An Honorable Peace ~ Learning to “love the bomb” as Cb women, midwives and obstetricians eventually enjoy a ‘workable’ peace

by faithgibson on April 14, 2017

in Midwifery Politics, Now & Then


Never forget: Our immediate goal for any legislation affecting healthy childbearing women and midwives is an “honest bill“. Our long-term goal is an “Honorable Peace” btw women (as mothers & midwives) and 21st-century obstetrics as a surgical specialty.

Learning to ‘Love the Bomb’ while working for an ‘Honorable Peace’ with obstetrical medicine

Unfortunately for midwives, becoming a legalized profession does not let us dispense with the thorny issues of mfry licensing or organized medicine’s eternal hostility towards PHB midwives and physiologic childbirth. These contentious issues will remain relevant, which means we must “persist”.

Eventually, we all — midwives, mothers, and obstetricians — will have to ‘learn to love the bomb‘, because none of us are going away  — not childbearing women, not midwives, not obstetrically-trained doctors. Come back in 10 or 20 or 30 years and there will still be childbearing women, midwives, and doctors. Occasional controversies will still occur, but my prayer is that 10 or 20 years from now, they won’t lead to the same threats of legal action against parents or professional midwives that have been the norm for more than a 100 years in many parts of the US.

“Normal” childbirth under obstetrics management from the mother’s perspective

But whatever the cost and inconvenience, we can’t continue to tolerate or live with a dysfunctional maternity system that simultaneously refuses to care for some childbearing women (many high risk who greatly need such care), while the system routinely performs medical treatments and surgical procedures on perfectly healthy childbearing women, even when they don’t want or need the interventions and have said “no!” several times.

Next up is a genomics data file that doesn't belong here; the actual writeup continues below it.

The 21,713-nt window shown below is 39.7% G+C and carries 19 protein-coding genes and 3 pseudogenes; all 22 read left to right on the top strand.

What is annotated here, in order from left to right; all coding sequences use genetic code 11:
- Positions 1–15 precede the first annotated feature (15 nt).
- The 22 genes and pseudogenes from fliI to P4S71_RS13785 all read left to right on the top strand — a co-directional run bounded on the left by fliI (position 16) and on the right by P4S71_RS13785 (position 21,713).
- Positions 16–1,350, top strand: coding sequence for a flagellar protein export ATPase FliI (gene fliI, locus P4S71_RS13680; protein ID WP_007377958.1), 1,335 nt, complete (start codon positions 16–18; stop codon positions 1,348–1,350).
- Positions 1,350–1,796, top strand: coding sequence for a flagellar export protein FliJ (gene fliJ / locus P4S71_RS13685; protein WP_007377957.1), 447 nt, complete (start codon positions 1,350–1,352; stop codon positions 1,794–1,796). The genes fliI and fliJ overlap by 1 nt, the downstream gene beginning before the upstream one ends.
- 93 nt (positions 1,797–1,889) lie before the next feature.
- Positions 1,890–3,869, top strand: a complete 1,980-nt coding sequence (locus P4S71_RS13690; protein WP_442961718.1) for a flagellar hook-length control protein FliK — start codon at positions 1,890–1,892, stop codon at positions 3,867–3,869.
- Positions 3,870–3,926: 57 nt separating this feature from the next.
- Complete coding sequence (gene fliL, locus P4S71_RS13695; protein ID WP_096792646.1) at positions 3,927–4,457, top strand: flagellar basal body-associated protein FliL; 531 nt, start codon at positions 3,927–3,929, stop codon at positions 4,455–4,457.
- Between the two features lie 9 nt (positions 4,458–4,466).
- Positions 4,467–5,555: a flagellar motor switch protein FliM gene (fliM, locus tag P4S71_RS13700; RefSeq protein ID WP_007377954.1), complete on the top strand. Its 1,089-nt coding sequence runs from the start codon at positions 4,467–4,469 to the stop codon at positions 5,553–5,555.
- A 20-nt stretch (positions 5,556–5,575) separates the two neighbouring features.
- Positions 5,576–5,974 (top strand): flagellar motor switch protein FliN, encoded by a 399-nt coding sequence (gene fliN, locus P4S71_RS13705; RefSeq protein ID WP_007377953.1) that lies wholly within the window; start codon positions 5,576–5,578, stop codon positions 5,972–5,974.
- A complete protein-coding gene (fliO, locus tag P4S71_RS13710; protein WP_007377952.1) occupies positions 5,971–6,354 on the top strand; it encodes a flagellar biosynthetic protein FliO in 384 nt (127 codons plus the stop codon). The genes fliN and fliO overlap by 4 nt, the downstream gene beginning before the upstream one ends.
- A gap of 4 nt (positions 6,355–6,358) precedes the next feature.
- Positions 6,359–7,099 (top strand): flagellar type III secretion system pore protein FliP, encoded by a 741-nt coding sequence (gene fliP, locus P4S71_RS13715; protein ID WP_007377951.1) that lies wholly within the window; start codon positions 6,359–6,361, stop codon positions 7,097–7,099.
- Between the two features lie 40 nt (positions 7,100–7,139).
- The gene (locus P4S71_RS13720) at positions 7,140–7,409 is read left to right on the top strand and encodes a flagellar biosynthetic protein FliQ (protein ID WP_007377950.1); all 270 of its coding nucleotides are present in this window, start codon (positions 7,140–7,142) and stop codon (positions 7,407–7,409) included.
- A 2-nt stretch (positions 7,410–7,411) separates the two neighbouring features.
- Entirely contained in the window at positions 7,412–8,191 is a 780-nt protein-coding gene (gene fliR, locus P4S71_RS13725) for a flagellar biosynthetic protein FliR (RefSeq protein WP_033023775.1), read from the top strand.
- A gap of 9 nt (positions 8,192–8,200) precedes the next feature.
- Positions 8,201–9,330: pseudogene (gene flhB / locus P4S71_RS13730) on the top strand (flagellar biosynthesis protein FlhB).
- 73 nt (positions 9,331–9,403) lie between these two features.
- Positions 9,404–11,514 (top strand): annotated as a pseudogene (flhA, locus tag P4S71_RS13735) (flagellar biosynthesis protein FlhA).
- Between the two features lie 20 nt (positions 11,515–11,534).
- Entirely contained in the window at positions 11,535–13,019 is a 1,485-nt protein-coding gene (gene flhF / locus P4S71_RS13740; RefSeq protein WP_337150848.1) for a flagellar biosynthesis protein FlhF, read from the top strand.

The consequences of unwanted and medically-unnecessary interventions, as compounded by the hospital’s ‘defensive medicine’ protocols, is generally to the detriment (and often the regret) of the laboring woman.

Nonetheless, she persisted . . . .

We too must “stay the course” until the maternity care system in the United States no longer refuses to care for childbearing women seeking physiologically-based childbirth services or insists on performing medical treatments and procedures to women who don’t want, need or benefit from such non-consensual care. Sooner or later, we simply must end the Hundred Years War against normal childbearing and the experienced midwives who had been trained to attend normal births.

Like all the millions of other “laboring women” throughout time, (to be female is to be a laborer), we laboring midwives must stretch ourselves a centimeter at a time, while looking for ways that we each can personally further the action — no matter how small — toward an honorable peace btw midwifery and medicine.

A respected philosopher of centuries past defined morality with this brief, yet profound, statement: “No one may be harmed without their consent.

We can’t stop our political efforts at rehabilitation until our dysfunctional maternity care system officially acknowledges the physiological management of normal labor and birth as the universal standard of care for healthy women with a normal pregnancy at term.